Wacom Intuos Comic review

Review: Wacom's entry-level tablet gets a size upgrade, but the core features remain the same. So is it worth the step up?

Our Verdict

A great starter tablet for the inexperienced, budding comic artist, but pros should look elsewhere.

For

  • Compact and portable
  • Lightweight
  • Multi-touch enabled
  • Four customisable ExpressKeys
  • Support for Wacom Wireless Kit
  • Designed for both right- and left-handed artists

Against

  • No eraser for stylus
  • No stylus stand
  • Wacom Wireless Kit not included
  • Lack of tilt sensitivity

Why you can trust Creative Bloq Our expert reviewers spend hours testing and comparing products and services so you can choose the best for you. Find out more about how we test.

The Intuos Comic medium is a reasonably priced entry-level tablet from the gold standard of graphics tablet makers, Wacom. The main difference between this Intuos Comic and its smaller 2015 predecessor is that the upgrade in size simply offers more space to draw, which is beneficial on higher resolution screens. It remains a lightweight yet sturdy piece of kit.

The answer to whether you want this tablet or not depends on if you’re a hobbyist or if you’re a professional – or an aspiring one! The Intuos Comic lacks a few of the useful features of its big brother, the Intuos Pro, such as an eraser tip on the stylus, or a well to stand your stylus in. 

The Comic offers 1,024 levels of pressure sensitivity. While this is half the sensitivity levels boasted by the Pro and lacking tilt sensitivity, it still feels highly responsive and is a joy to use.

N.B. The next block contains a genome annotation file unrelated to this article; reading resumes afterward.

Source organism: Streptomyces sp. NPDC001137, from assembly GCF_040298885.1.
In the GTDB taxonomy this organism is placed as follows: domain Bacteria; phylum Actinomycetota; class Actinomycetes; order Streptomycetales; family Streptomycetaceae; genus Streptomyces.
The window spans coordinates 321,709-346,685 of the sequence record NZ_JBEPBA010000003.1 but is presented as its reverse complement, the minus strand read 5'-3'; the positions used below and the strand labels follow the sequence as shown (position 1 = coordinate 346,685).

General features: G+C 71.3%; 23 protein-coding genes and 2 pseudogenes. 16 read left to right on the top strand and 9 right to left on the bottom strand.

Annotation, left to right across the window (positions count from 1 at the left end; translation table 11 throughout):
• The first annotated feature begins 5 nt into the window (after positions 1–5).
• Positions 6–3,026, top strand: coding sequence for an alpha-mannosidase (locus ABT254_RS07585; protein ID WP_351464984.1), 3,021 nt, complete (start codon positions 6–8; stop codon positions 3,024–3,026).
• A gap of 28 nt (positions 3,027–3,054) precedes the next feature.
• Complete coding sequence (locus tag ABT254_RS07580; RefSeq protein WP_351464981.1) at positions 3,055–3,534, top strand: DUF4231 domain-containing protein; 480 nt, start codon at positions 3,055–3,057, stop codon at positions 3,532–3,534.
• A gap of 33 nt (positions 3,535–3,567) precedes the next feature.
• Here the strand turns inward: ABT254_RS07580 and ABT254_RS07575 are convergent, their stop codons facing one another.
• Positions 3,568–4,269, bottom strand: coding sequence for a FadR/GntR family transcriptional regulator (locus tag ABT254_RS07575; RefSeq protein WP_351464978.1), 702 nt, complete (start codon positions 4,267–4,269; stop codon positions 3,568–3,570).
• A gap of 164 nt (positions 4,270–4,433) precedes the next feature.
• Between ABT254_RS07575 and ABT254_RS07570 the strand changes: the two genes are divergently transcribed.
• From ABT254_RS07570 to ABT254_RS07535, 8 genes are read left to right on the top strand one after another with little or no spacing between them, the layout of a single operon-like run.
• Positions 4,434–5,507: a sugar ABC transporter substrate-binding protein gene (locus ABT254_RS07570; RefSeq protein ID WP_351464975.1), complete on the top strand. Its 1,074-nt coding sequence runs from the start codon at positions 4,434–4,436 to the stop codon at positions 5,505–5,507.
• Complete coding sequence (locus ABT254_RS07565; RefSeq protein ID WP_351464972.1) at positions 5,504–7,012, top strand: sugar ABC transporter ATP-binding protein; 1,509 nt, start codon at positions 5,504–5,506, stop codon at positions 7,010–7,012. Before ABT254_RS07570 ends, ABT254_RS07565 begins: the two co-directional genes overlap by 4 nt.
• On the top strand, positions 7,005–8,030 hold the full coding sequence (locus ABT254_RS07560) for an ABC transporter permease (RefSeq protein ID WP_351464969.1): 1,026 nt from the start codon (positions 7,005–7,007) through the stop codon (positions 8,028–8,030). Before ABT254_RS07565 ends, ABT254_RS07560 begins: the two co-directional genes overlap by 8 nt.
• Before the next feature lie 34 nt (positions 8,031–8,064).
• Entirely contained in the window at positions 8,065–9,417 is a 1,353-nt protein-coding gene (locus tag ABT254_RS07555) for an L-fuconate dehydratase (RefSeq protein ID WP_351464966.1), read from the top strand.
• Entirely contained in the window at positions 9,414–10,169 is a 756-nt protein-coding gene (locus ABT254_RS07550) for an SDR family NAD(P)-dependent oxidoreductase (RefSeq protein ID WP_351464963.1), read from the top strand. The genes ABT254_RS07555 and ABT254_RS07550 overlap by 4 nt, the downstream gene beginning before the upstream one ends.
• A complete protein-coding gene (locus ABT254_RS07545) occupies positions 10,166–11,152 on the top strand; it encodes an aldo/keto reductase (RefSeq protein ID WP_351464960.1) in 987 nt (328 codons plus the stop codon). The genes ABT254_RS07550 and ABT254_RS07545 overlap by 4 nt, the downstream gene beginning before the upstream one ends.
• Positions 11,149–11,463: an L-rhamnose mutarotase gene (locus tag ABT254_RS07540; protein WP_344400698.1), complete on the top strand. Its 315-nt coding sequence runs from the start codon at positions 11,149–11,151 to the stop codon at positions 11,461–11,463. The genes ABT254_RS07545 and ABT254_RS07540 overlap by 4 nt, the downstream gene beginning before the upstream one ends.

While the Comic offers half the sensitivity levels boasted by the Pro, it still feels highly responsive and is a joy to use.

Tom May

The Comic also has multi-touch, which enables you to use common gestures to zoom, rotate and pan your artwork. Sadly, it only features four programmable ExpressKeys, which are by default set as your modifier keys, and although these are useful, if you’ve used other Wacom tablets before then you’ll miss additional shortcut keys and touch strips to modify your brush size quickly. It’s not a problem if you have your keyboard nearby, but between this and the inability to flip your pen and use it as an eraser, you’ll notice your workflow productivity being hampered. 

The Intuos Comic supports the Wacom Wireless Kit, but it doesn’t come included as it does with the Intuos Pro. The cable feels long enough that this shouldn’t be an issue, though.

Getting started

To get you started, Intuos Comic comes with Clip Studio Paint Pro (formerly known as Manga Studio) and Anime Studio Debut 10. However, it should be noted that Clip Studio Paint Pro is a two-year limited software use license, with the option to upgrade to an unlimited version at a discounted rate or to continue to use it as Clip Studio Paint Debut Version after expiration of the two-year period.

If you’ve never used a tablet before, or are just after a cheap and reliable model, this is a good way to get a feel for how they work. However, you might be better served with the cheaper and smaller Intuos Comic. More experienced artists won’t want to be hamstrung by the lack of an eraser, ExpressKeys and tilt sensitivity, and are best suited opting for one of the more expensive models like the Intuos Pro. 

Related articles:

Thank you for reading 5 articles this month* Join now for unlimited access

Enjoy your first month for just £1 / $1 / €1

*Read 5 free articles per month without a subscription

Join now for unlimited access

Try first month for just £1 / $1 / €1

The Verdict
8

out of 10

Wacom Intuos Comic review

A great starter tablet for the inexperienced, budding comic artist, but pros should look elsewhere.

Tom May is an award-winning journalist and editor specialising in design, photography and technology. Author of the Amazon #1 bestseller Great TED Talks: Creativity (opens in new tab), published by Pavilion Books, Tom was previously editor of Professional Photography magazine, associate editor at Creative Bloq, and deputy editor at net magazine. Today, he is a regular contributor to Creative Bloq and its sister sites Digital Camera World, T3.com and Tech Radar. He also writes for Creative Boom and works on content marketing projects.